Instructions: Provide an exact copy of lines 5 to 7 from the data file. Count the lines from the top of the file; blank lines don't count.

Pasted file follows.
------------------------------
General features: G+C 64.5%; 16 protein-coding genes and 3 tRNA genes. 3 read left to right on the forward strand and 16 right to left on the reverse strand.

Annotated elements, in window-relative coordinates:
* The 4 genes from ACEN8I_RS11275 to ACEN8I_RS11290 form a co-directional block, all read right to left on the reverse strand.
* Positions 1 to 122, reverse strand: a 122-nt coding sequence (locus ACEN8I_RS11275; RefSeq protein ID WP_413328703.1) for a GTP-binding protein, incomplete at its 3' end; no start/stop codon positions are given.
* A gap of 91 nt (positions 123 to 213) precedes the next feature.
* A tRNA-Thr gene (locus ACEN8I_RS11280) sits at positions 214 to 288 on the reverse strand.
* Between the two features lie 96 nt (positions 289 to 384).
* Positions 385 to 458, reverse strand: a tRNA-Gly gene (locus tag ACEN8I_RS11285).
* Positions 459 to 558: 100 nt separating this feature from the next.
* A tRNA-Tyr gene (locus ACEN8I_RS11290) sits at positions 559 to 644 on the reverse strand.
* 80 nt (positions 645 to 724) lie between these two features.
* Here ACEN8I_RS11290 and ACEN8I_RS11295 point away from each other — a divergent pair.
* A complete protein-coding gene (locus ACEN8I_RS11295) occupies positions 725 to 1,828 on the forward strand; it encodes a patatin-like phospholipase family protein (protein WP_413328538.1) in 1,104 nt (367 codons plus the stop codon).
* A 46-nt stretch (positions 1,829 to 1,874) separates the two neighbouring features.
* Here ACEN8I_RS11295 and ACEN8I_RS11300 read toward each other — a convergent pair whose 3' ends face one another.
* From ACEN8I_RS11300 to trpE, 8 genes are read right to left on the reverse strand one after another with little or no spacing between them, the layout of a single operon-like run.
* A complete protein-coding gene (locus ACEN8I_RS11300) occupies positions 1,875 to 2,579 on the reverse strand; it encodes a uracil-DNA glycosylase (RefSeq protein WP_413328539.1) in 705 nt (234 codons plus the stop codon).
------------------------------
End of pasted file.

* A gap of 91 nt (positions 123 to 213) precedes the next feature.
* A tRNA-Thr gene (locus ACEN8I_RS11280) sits at positions 214 to 288 on the reverse strand.
* Between the two features lie 96 nt (positions 289 to 384).